Evaluation of UK’s international obligations
Calls for the Home Office to stop returning asylum seekers to Afghanistan have intensified after a report that showed that the number of civilian casualties in the country exceeded 10,000 for the fourth year running in 2017.
The global extent of MI6’s cooperation with Muammar Gaddafi and Tony Blair’s personal role in negotiating the alliance have emerged in previously secret documents released in a High Court case over rendition, with Libyan files showing that the then head of MI6, Sir Richard Dearlove, flew to Tripoli in 2004 to discuss how to conduct a joint campaign against exiled Libyan jihadists.
Margaret Hodge, a prominent Labour MP, has accused British overseas territories of undermining the security services by helping North Korea breach US sanctions.
Campaigners have won a third High Court victory over the UK Government’s plans to tackle air pollution, with the judge finding that the Government plan was ‘unlawful’.
The UK has gained one point in Transparency International’s Corruption Perception Index, meaning it is now ranked as the eighth least corrupt country in the world.
UK’s post-Brexit relationship with the EU
Theresa May plans to keep her cabinet ministers at Chequers for an away day until they have outlined a Brexit plan that includes a high level of alignment between EU and UK rules.
The Institute for Public Policy Research has published a briefing considering new findings on public attitudes to Brexit.
City leaders from some of the biggest cities outside London have accused the Government of failing to involve them in the Brexit process, as a group of councillors and mayors met the EU’s chief negotiator, Michel Barmier.
In a speech in Austria, David Davis is to tell business leaders that fears that leaving the EU will plunge the UK into a “Mad Max-style world borrowed from dystopian fiction” are unfounded. His speech, considered in The Guardian, insisted that Brexit ‘will not change the kind of country Britain is’. Meanwhile The Guardian has published a detailed analysis of David Davis as negotiator.
The Lords EU Select Committee has travelled to Brussels to continue its scrutiny of Brexit negotiations.
The Financial Times has considered the road to the March council, and three issues which continue to pressurise Theresa May.
Campaigners to stop Brexit have prepared a six-week advertising blitz, with billboards and digital publicity to target voters in the Midlands and north.
The House of Commons Library has published a report in advance of a Westminster Hall debate considering the alternatives to a no-deal outcome in the Brexit negotiations. It has also published a report looking at the January 2018 negotiating directives drawn up by the Council of Ministers.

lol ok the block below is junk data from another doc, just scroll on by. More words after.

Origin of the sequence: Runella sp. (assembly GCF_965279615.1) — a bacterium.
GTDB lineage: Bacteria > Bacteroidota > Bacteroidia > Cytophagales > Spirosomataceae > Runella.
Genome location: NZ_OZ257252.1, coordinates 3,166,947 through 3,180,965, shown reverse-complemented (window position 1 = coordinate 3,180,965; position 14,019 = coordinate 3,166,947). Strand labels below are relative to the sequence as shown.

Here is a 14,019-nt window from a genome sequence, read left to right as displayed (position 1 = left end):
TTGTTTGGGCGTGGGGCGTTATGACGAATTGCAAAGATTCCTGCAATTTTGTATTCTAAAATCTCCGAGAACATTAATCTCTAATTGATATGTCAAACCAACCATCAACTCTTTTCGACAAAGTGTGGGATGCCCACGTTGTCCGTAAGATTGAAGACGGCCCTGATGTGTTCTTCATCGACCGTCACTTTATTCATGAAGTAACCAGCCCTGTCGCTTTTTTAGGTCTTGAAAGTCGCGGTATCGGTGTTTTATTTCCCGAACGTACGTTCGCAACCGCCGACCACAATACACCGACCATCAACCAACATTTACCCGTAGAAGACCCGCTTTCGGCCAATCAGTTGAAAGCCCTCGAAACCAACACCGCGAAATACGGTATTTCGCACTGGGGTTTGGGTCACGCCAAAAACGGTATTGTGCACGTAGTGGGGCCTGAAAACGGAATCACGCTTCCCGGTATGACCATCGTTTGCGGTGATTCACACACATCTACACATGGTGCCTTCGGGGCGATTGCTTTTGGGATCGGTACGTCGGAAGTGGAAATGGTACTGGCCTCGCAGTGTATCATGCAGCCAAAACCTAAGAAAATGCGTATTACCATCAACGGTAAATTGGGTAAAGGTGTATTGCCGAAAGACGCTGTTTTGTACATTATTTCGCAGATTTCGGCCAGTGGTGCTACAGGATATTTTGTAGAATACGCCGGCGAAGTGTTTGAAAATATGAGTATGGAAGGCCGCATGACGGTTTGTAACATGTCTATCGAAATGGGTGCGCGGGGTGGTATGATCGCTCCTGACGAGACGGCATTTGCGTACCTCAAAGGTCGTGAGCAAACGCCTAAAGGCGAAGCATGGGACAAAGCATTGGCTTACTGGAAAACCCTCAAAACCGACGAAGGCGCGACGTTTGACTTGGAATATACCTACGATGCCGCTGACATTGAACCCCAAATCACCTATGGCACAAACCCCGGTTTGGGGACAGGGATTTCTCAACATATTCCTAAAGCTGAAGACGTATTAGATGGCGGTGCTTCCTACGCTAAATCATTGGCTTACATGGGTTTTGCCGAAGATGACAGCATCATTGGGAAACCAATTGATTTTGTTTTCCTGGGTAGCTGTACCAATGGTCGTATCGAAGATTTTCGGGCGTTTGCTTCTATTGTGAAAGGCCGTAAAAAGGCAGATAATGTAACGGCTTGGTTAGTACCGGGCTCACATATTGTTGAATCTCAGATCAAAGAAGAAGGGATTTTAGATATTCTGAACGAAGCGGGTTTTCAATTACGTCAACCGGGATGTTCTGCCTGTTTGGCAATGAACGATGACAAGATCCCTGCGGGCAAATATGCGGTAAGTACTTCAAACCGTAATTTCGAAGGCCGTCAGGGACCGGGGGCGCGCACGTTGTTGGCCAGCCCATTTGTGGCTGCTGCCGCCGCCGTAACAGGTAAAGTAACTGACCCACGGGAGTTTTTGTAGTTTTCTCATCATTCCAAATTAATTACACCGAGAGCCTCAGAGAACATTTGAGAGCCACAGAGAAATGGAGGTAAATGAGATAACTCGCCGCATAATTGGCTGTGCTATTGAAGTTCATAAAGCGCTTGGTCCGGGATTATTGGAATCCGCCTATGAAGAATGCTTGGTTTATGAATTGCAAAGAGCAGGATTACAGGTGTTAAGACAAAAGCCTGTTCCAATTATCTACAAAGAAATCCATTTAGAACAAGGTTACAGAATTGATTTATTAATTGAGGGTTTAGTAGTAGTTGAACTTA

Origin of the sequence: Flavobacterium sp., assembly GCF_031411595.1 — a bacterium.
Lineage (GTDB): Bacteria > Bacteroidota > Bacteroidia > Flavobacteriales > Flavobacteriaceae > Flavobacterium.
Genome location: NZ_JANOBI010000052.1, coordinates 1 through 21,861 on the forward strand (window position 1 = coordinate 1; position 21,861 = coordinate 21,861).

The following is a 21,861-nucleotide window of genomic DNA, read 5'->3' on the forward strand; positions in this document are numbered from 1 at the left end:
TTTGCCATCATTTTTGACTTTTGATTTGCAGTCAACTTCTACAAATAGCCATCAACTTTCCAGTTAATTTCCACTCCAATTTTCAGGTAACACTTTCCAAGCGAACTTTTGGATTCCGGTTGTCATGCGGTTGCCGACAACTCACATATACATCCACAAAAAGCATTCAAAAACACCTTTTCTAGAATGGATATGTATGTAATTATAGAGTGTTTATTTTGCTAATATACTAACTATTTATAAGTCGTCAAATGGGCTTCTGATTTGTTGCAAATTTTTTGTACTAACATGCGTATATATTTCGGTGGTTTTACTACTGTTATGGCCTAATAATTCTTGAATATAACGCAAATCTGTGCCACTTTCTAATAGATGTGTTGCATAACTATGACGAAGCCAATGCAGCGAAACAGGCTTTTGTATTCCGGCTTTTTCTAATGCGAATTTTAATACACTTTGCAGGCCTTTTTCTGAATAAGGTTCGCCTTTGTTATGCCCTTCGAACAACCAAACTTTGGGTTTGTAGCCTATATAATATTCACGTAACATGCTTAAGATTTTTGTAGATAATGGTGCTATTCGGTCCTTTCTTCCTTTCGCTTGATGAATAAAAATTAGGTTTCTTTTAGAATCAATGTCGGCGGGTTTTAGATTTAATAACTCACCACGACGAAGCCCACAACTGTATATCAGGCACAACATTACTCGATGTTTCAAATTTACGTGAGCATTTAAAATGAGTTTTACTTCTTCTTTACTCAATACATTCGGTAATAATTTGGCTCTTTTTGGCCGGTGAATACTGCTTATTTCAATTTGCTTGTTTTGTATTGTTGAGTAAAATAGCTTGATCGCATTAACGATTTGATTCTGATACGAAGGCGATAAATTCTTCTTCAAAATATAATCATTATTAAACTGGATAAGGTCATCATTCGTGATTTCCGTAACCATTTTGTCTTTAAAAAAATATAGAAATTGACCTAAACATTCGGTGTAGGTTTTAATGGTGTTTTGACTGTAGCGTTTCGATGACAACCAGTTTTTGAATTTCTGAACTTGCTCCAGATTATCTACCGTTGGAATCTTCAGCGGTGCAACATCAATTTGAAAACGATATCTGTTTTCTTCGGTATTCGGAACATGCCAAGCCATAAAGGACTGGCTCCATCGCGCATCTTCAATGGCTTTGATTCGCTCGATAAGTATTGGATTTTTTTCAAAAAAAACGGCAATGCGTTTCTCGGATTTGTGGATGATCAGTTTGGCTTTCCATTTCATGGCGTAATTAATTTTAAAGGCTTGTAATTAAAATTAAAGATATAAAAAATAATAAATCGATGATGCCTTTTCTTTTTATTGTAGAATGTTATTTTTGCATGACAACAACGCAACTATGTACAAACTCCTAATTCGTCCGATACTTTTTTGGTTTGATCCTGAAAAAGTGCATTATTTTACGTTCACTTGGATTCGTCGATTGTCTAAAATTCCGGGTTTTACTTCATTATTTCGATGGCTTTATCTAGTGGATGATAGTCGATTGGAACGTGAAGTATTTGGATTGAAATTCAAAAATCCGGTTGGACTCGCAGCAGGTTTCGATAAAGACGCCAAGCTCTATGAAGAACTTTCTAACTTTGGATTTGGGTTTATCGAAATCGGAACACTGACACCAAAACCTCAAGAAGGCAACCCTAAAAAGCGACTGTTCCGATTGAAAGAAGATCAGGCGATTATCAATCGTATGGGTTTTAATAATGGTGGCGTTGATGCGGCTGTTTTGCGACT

A group of 62 Tory Eurosceptic MPs have written a letter to Theresa May, urging her to hold firm on plans for Brexit to mean leaving the single and customs unions. Meanwhile Charles Grant for the Centre for European Reform has argued that Theresa May can’t afford red lines on Brexit.
The Financial Times has reported that the UK is on a collision course with the EU as the UK’s position paper does not contain an end date for the transition period, stating that it wants at least 24 months, and it is trying to give itself the power to reject new EU laws. However, Downing Street has insisted there will be a firm end-date to the Brexit transition period, but Theresa May has angered Cabinet ministers by signing off on Britain’s negotiating strategy for the transition period after Brexit.
Theresa May has reportedly been forced to reassure jittery Brexiters on the Conservative backbenches as her 11-member Brexit inner cabinet prepared to assemble for an eight-hour awayday to thrash out a deal on Britain’s future relationship with the EU. However pro-Brexit ministers have claimed victory after a key Cabinet committee agreed a compromise deal on the UK’s future relationship with the EU in crunch talks. The FT considers the truce in light of Labour’s shift in position to arguing to keep the UK in a customs union, which could result in a Commons defeat for the Government.
The EU27 have ruled out the UK Government’s preferred approach to a future trade deal, under which the UK would be in regulatory alignment with the EU in some areas while finding different ways to achieve the same outcomes in other sectors, describing it as a risk to the European project.
The European Scrutiny Committee has asked the Government for urgent clarification about the financial implications for UK taxpayers of the proposed transition period after the UK leaves the EU in March 2019, with The Guardian reporting that the transition extension could cost £5bn. The paper also reports that the UK will lose its rebate from the EU at end of 2020 if it seeks to extend the Brexit transition beyond then.